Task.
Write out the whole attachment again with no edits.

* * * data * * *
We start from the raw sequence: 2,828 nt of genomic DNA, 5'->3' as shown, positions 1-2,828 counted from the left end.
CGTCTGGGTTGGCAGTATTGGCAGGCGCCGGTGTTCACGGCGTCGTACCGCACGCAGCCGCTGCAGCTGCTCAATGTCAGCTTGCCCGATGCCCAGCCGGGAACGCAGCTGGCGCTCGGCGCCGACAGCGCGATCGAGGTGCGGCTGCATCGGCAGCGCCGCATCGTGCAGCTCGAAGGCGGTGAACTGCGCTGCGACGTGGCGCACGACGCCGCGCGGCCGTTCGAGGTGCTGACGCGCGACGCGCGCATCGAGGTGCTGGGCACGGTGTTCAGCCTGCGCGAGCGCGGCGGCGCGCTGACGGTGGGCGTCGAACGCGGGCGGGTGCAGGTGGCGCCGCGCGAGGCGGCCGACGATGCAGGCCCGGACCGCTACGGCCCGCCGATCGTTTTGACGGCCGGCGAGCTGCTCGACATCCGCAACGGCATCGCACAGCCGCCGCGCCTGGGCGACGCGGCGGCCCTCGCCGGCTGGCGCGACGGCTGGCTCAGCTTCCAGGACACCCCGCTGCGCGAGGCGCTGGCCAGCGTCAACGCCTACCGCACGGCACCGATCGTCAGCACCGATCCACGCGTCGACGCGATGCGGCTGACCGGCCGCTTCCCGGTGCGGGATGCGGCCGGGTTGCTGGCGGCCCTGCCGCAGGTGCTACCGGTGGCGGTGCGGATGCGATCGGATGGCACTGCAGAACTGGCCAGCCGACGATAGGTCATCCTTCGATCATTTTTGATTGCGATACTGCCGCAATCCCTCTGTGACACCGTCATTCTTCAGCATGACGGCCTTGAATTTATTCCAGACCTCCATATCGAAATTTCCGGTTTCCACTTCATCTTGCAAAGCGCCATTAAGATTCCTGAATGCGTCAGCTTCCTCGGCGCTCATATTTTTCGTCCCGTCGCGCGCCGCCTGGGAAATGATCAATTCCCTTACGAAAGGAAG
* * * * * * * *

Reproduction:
We start from the raw sequence: 2,828 nt of genomic DNA, 5'->3' as shown, positions 1-2,828 counted from the left end.
CGTCTGGGTTGGCAGTATTGGCAGGCGCCGGTGTTCACGGCGTCGTACCGCACGCAGCCGCTGCAGCTGCTCAATGTCAGCTTGCCCGATGCCCAGCCGGGAACGCAGCTGGCGCTCGGCGCCGACAGCGCGATCGAGGTGCGGCTGCATCGGCAGCGCCGCATCGTGCAGCTCGAAGGCGGTGAACTGCGCTGCGACGTGGCGCACGACGCCGCGCGGCCGTTCGAGGTGCTGACGCGCGACGCGCGCATCGAGGTGCTGGGCACGGTGTTCAGCCTGCGCGAGCGCGGCGGCGCGCTGACGGTGGGCGTCGAACGCGGGCGGGTGCAGGTGGCGCCGCGCGAGGCGGCCGACGATGCAGGCCCGGACCGCTACGGCCCGCCGATCGTTTTGACGGCCGGCGAGCTGCTCGACATCCGCAACGGCATCGCACAGCCGCCGCGCCTGGGCGACGCGGCGGCCCTCGCCGGCTGGCGCGACGGCTGGCTCAGCTTCCAGGACACCCCGCTGCGCGAGGCGCTGGCCAGCGTCAACGCCTACCGCACGGCACCGATCGTCAGCACCGATCCACGCGTCGACGCGATGCGGCTGACCGGCCGCTTCCCGGTGCGGGATGCGGCCGGGTTGCTGGCGGCCCTGCCGCAGGTGCTACCGGTGGCGGTGCGGATGCGATCGGATGGCACTGCAGAACTGGCCAGCCGACGATAGGTCATCCTTCGATCATTTTTGATTGCGATACTGCCGCAATCCCTCTGTGACACCGTCATTCTTCAGCATGACGGCCTTGAATTTATTCCAGACCTCCATATCGAAATTTCCGGTTTCCACTTCATCTTGCAAAGCGCCATTAAGATTCCTGAATGCGTCAGCTTCCTCGGCGCTCATATTTTTCGTCCCGTCGCGCGCCGCCTGGGAAATGATCAATTCCCTTACGAAAGGAAG